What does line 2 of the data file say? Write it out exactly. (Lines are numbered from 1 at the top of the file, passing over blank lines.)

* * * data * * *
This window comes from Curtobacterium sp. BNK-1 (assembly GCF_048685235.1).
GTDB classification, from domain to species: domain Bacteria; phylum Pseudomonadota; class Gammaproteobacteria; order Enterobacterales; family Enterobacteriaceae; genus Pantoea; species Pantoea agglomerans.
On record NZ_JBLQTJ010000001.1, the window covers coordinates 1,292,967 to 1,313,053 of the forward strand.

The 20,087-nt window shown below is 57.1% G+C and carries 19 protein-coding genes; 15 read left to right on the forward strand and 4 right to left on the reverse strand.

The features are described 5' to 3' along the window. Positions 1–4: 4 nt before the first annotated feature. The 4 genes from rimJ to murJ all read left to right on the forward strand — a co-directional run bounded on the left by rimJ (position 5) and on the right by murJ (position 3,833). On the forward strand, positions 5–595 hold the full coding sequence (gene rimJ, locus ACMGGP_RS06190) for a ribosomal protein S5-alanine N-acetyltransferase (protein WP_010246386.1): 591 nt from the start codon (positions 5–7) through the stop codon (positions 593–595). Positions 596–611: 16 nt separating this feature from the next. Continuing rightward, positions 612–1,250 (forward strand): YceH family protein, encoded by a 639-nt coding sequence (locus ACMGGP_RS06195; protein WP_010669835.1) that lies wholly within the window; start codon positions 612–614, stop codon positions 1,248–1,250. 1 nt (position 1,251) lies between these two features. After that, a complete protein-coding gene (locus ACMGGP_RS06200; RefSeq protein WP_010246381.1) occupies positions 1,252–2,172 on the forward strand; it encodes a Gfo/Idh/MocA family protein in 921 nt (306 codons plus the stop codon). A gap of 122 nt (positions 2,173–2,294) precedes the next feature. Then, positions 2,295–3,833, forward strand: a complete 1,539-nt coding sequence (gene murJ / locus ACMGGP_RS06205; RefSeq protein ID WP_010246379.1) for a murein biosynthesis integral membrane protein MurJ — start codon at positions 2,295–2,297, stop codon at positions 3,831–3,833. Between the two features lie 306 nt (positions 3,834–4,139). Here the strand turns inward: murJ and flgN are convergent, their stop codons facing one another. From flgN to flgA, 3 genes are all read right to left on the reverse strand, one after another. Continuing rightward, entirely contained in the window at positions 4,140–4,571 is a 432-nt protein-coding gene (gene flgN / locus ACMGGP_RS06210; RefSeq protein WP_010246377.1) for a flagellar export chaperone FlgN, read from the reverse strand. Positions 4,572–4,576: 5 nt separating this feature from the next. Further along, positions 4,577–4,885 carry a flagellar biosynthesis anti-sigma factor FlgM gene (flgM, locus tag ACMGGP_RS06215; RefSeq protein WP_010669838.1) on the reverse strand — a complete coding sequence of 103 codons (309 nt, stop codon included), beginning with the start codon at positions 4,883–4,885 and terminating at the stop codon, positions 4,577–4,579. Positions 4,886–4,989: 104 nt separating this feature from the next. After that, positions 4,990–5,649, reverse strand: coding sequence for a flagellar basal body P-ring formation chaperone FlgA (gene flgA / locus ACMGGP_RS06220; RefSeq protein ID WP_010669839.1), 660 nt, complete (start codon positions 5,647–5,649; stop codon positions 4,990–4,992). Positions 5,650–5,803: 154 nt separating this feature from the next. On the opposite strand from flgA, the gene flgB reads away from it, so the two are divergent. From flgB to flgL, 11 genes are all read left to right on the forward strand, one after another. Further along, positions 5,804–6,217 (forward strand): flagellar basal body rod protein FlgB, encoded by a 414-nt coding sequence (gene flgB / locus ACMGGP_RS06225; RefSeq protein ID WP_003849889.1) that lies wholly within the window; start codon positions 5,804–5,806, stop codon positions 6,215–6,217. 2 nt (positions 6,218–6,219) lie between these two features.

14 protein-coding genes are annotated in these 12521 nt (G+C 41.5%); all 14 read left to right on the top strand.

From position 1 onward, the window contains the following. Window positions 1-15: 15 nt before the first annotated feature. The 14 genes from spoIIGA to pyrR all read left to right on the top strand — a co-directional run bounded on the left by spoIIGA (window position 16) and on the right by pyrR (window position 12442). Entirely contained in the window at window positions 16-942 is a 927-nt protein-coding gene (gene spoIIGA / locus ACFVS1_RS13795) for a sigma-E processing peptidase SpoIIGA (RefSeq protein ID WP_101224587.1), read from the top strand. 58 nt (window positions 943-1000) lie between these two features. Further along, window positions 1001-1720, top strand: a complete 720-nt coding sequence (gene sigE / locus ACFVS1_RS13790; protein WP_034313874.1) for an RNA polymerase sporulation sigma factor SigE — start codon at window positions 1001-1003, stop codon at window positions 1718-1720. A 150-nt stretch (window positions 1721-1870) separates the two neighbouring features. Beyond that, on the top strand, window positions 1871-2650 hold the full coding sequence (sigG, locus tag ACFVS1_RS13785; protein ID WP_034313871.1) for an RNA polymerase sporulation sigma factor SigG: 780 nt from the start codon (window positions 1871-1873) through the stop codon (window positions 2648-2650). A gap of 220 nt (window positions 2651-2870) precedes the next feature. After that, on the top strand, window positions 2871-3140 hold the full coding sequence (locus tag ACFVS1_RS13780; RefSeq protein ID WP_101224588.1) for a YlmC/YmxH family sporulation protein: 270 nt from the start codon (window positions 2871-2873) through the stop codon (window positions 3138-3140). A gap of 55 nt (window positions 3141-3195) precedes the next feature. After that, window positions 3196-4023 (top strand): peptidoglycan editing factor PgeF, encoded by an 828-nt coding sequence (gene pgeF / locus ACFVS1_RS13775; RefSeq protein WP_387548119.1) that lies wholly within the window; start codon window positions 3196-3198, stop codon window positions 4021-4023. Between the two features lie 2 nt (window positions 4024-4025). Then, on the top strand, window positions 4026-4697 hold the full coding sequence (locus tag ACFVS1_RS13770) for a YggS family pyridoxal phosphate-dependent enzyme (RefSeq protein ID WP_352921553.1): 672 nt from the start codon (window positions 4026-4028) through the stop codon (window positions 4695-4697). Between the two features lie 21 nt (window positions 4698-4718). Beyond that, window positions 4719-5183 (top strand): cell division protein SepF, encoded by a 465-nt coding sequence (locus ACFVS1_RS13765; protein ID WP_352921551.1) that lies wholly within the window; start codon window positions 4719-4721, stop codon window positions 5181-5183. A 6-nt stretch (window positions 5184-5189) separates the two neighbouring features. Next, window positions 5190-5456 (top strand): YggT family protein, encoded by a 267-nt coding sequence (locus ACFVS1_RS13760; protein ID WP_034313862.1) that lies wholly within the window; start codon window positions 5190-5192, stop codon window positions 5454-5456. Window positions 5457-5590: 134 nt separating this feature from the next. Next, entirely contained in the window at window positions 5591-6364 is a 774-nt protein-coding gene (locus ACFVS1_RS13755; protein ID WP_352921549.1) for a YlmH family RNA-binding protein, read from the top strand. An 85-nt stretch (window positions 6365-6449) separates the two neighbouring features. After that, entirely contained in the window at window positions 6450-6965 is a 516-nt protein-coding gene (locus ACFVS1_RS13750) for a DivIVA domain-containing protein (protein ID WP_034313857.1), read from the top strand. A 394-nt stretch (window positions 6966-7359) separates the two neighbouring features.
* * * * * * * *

GTDB classification, from domain to species: domain Bacteria; phylum Pseudomonadota; class Gammaproteobacteria; order Enterobacterales; family Enterobacteriaceae; genus Pantoea; species Pantoea agglomerans.